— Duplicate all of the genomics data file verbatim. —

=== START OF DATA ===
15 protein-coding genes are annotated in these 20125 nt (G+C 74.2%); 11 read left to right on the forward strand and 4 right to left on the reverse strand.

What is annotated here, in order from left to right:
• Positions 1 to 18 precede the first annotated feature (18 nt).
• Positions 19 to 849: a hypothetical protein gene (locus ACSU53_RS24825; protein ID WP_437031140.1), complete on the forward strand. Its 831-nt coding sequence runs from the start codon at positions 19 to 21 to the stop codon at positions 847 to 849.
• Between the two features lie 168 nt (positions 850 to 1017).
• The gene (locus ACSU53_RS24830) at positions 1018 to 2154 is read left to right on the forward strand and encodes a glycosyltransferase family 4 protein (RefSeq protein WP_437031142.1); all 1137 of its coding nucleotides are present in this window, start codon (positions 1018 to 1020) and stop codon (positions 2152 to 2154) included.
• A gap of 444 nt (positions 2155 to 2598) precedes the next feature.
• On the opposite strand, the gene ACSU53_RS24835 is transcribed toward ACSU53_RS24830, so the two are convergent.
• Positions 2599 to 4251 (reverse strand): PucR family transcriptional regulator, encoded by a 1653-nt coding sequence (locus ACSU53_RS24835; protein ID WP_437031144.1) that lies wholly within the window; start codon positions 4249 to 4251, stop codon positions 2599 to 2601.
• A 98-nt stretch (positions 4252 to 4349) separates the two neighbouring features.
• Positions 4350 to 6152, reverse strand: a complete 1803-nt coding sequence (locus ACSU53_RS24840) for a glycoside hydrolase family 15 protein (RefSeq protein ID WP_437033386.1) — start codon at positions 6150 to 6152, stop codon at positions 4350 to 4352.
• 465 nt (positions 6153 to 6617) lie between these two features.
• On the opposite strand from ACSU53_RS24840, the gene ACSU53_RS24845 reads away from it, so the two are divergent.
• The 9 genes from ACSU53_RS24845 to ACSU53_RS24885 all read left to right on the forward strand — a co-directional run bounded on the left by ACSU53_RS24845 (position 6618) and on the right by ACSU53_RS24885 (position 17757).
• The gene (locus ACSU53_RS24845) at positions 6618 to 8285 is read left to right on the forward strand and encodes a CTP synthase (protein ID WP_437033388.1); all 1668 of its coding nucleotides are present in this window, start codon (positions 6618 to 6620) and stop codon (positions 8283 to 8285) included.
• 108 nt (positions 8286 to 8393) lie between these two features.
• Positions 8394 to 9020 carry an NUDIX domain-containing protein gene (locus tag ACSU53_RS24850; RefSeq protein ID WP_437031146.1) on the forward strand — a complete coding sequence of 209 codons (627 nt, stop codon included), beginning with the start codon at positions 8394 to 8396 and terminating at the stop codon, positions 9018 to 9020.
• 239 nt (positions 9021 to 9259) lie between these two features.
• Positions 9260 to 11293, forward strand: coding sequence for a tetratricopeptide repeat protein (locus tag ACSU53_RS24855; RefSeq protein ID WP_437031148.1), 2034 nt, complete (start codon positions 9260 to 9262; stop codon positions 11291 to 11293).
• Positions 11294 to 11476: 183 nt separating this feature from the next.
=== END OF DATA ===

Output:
15 protein-coding genes are annotated in these 20125 nt (G+C 74.2%); 11 read left to right on the forward strand and 4 right to left on the reverse strand.

What is annotated here, in order from left to right:
• Positions 1 to 18 precede the first annotated feature (18 nt).
• Positions 19 to 849: a hypothetical protein gene (locus ACSU53_RS24825; protein ID WP_437031140.1), complete on the forward strand. Its 831-nt coding sequence runs from the start codon at positions 19 to 21 to the stop codon at positions 847 to 849.
• Between the two features lie 168 nt (positions 850 to 1017).
• The gene (locus ACSU53_RS24830) at positions 1018 to 2154 is read left to right on the forward strand and encodes a glycosyltransferase family 4 protein (RefSeq protein WP_437031142.1); all 1137 of its coding nucleotides are present in this window, start codon (positions 1018 to 1020) and stop codon (positions 2152 to 2154) included.
• A gap of 444 nt (positions 2155 to 2598) precedes the next feature.
• On the opposite strand, the gene ACSU53_RS24835 is transcribed toward ACSU53_RS24830, so the two are convergent.
• Positions 2599 to 4251 (reverse strand): PucR family transcriptional regulator, encoded by a 1653-nt coding sequence (locus ACSU53_RS24835; protein ID WP_437031144.1) that lies wholly within the window; start codon positions 4249 to 4251, stop codon positions 2599 to 2601.
• A 98-nt stretch (positions 4252 to 4349) separates the two neighbouring features.
• Positions 4350 to 6152, reverse strand: a complete 1803-nt coding sequence (locus ACSU53_RS24840) for a glycoside hydrolase family 15 protein (RefSeq protein ID WP_437033386.1) — start codon at positions 6150 to 6152, stop codon at positions 4350 to 4352.
• 465 nt (positions 6153 to 6617) lie between these two features.
• On the opposite strand from ACSU53_RS24840, the gene ACSU53_RS24845 reads away from it, so the two are divergent.
• The 9 genes from ACSU53_RS24845 to ACSU53_RS24885 all read left to right on the forward strand — a co-directional run bounded on the left by ACSU53_RS24845 (position 6618) and on the right by ACSU53_RS24885 (position 17757).
• The gene (locus ACSU53_RS24845) at positions 6618 to 8285 is read left to right on the forward strand and encodes a CTP synthase (protein ID WP_437033388.1); all 1668 of its coding nucleotides are present in this window, start codon (positions 6618 to 6620) and stop codon (positions 8283 to 8285) included.
• 108 nt (positions 8286 to 8393) lie between these two features.
• Positions 8394 to 9020 carry an NUDIX domain-containing protein gene (locus tag ACSU53_RS24850; RefSeq protein ID WP_437031146.1) on the forward strand — a complete coding sequence of 209 codons (627 nt, stop codon included), beginning with the start codon at positions 8394 to 8396 and terminating at the stop codon, positions 9018 to 9020.
• 239 nt (positions 9021 to 9259) lie between these two features.
• Positions 9260 to 11293, forward strand: coding sequence for a tetratricopeptide repeat protein (locus tag ACSU53_RS24855; RefSeq protein ID WP_437031148.1), 2034 nt, complete (start codon positions 9260 to 9262; stop codon positions 11291 to 11293).
• Positions 11294 to 11476: 183 nt separating this feature from the next.